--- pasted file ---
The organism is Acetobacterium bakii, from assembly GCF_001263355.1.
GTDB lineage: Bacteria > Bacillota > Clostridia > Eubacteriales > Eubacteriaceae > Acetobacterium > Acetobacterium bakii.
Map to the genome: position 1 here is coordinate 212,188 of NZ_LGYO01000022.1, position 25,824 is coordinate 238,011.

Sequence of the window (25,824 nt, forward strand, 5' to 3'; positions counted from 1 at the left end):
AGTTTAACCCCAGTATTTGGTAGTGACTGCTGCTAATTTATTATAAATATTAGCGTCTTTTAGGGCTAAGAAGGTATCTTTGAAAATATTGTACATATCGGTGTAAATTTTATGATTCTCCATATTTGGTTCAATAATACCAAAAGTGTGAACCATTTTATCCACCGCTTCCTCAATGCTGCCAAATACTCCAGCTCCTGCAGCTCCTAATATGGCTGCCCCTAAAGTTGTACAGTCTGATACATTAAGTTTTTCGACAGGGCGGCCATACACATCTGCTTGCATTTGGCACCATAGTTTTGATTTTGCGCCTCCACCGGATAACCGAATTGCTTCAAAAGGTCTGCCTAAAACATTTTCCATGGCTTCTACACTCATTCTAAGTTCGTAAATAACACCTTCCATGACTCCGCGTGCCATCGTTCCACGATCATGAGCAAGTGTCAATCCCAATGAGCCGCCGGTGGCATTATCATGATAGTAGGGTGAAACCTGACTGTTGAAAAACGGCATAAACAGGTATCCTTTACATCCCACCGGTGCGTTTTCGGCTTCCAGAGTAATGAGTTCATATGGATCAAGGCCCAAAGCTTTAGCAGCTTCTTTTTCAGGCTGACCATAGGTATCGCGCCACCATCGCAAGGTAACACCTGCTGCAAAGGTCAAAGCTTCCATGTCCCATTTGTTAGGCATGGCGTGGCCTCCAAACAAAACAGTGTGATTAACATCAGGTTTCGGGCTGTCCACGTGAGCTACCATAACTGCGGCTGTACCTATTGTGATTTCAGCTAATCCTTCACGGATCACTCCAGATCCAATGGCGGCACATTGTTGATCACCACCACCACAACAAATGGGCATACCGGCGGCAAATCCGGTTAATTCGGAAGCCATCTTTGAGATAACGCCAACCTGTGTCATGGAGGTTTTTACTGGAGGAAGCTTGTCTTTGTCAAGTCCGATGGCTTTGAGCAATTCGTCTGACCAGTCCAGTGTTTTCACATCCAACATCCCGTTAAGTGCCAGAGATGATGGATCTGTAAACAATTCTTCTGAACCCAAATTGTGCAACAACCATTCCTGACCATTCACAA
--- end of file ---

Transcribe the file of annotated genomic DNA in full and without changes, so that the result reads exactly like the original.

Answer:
The organism is Acetobacterium bakii, from assembly GCF_001263355.1.
GTDB lineage: Bacteria > Bacillota > Clostridia > Eubacteriales > Eubacteriaceae > Acetobacterium > Acetobacterium bakii.
Map to the genome: position 1 here is coordinate 212,188 of NZ_LGYO01000022.1, position 25,824 is coordinate 238,011.

Sequence of the window (25,824 nt, forward strand, 5' to 3'; positions counted from 1 at the left end):
AGTTTAACCCCAGTATTTGGTAGTGACTGCTGCTAATTTATTATAAATATTAGCGTCTTTTAGGGCTAAGAAGGTATCTTTGAAAATATTGTACATATCGGTGTAAATTTTATGATTCTCCATATTTGGTTCAATAATACCAAAAGTGTGAACCATTTTATCCACCGCTTCCTCAATGCTGCCAAATACTCCAGCTCCTGCAGCTCCTAATATGGCTGCCCCTAAAGTTGTACAGTCTGATACATTAAGTTTTTCGACAGGGCGGCCATACACATCTGCTTGCATTTGGCACCATAGTTTTGATTTTGCGCCTCCACCGGATAACCGAATTGCTTCAAAAGGTCTGCCTAAAACATTTTCCATGGCTTCTACACTCATTCTAAGTTCGTAAATAACACCTTCCATGACTCCGCGTGCCATCGTTCCACGATCATGAGCAAGTGTCAATCCCAATGAGCCGCCGGTGGCATTATCATGATAGTAGGGTGAAACCTGACTGTTGAAAAACGGCATAAACAGGTATCCTTTACATCCCACCGGTGCGTTTTCGGCTTCCAGAGTAATGAGTTCATATGGATCAAGGCCCAAAGCTTTAGCAGCTTCTTTTTCAGGCTGACCATAGGTATCGCGCCACCATCGCAAGGTAACACCTGCTGCAAAGGTCAAAGCTTCCATGTCCCATTTGTTAGGCATGGCGTGGCCTCCAAACAAAACAGTGTGATTAACATCAGGTTTCGGGCTGTCCACGTGAGCTACCATAACTGCGGCTGTACCTATTGTGATTTCAGCTAATCCTTCACGGATCACTCCAGATCCAATGGCGGCACATTGTTGATCACCACCACCACAACAAATGGGCATACCGGCGGCAAATCCGGTTAATTCGGAAGCCATCTTTGAGATAACGCCAACCTGTGTCATGGAGGTTTTTACTGGAGGAAGCTTGTCTTTGTCAAGTCCGATGGCTTTGAGCAATTCGTCTGACCAGTCCAGTGTTTTCACATCCAACATCCCGTTAAGTGCCAGAGATGATGGATCTGTAAACAATTCTTCTGAACCCAAATTGTGCAACAACCATTCCTGACCATTCACAA